Rootstrap Blog

Category: Startup

Total 4 Posts

Your idea is only a rounding error

Don’t kill the messenger, I’m only delivering the bad news.

As a tech services company, we see lots of clients who are in love with their idea. They try to protect it from disclosure with NDAs or by revealing only partial information about it to us. I’ll always remember when a prospective client in New York City made me manually sign an NDA before he would have breakfast with me. He didn’t trust electronic NDAs.

In court, NDAs usually aren’t worth the paper (or PDF) they’re printed on. That’s because ideas usually aren’t unique. The world is full of ideas. If you have one, about a million people probably have almost the exact same idea. About 50,000 people might have tried to execute it to some degree. About 5,000 people might have made an organized effort at developing it. And about 300 or 400 people might already have some results from a variation of your idea. It’s hard to prove in court that someone stole your idea if many people already use it.

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The Value Pyramid

A mental framework to identify at which level your organization is generating value to your clients.

The value pyramid is based on the business value chain developed by Michael Porter in 1985. Porter’s detailed version charted the actions and capabilities of a business provides in steps that progress from basic to advanced.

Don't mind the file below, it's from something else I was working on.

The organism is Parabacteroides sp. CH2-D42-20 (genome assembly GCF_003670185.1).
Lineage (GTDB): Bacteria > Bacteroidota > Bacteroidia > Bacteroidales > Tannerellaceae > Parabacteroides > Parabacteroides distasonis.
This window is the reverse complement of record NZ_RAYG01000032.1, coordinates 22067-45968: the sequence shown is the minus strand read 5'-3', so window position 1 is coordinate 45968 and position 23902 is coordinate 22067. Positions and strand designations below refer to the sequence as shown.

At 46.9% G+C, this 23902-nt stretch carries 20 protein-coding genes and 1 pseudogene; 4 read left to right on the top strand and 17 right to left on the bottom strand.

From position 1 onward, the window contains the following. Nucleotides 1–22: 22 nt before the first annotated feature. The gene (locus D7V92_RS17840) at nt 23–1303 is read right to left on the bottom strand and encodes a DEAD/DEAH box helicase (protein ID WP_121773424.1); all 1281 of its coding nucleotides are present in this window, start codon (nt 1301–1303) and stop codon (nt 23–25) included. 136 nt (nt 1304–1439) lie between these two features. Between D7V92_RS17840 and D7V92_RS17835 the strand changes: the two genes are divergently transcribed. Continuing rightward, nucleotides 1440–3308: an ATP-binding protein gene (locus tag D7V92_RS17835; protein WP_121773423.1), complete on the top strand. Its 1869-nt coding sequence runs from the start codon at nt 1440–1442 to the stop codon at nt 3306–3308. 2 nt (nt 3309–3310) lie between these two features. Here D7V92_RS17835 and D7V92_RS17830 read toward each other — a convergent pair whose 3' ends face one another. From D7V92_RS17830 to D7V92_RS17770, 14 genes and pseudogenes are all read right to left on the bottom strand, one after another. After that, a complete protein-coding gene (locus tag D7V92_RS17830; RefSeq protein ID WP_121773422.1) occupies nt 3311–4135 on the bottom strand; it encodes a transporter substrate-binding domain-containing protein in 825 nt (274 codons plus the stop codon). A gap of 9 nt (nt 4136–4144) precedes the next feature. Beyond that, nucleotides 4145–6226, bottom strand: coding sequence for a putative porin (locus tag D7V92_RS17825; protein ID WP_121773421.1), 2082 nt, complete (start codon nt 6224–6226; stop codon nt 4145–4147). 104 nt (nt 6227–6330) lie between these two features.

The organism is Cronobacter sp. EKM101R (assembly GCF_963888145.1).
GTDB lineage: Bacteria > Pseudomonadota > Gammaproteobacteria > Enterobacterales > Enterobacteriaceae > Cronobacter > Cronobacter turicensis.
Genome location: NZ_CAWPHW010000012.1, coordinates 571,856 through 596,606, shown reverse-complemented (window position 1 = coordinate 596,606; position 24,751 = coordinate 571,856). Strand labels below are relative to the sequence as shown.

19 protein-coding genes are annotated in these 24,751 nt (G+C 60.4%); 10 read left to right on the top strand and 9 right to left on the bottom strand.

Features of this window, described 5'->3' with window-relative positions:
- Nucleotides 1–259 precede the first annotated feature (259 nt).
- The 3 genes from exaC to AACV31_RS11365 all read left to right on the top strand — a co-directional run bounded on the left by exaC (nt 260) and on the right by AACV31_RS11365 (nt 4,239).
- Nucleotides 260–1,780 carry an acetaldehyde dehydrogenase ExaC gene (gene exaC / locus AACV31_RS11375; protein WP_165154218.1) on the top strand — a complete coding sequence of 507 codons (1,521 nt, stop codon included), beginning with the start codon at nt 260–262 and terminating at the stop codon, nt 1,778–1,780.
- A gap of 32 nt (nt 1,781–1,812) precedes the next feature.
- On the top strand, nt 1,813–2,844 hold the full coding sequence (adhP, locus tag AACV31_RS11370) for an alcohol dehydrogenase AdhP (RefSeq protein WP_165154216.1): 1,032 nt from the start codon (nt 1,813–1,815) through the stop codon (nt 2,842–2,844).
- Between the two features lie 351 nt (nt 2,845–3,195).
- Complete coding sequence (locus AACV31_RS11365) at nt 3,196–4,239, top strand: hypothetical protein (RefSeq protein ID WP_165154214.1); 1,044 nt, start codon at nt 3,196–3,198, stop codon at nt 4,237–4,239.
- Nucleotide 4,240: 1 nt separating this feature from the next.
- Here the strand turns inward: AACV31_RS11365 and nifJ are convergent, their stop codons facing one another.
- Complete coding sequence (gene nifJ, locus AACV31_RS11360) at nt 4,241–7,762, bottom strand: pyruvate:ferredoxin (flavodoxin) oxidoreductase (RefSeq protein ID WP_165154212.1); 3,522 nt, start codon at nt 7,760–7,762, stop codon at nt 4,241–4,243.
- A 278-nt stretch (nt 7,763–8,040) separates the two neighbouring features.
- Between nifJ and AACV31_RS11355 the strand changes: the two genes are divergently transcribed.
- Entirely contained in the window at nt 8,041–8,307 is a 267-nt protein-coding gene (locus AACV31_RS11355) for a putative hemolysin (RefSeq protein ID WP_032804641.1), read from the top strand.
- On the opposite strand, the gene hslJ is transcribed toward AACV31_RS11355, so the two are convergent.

Our tech service pyramid shows the four main levels of the value chain specific to computer service providers: skills, processes, strategy, and vision. Your company might be positioned on any of these levels, depending on your capabilities and your customers’ requirements.

Where value is delivered
Delivering value can be done at a single level or rise to include multiple levels on the pyramid. For example, your client might require the application of your skills to build a software platform as well as a process to achieve the production and integration of the software. But they might not require an advanced strategy or vision from you.

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What is the problem?

As a CTO of a company that runs 20+ projects in parallel, I usually get involved in technical discussions or have to answer questions where I don’t know the answer.

I work with brilliant people. Way smarter than me. They usually know the technology in question better than I do. Often, my role is just helping people to organize their thoughts and find their solutions. However, there’s something about my problem-solving skills that I find very valuable.

Sometimes the questions that I am being asked are very specific, or tricky. I immediately wonder why we have to answer this question in the first place.

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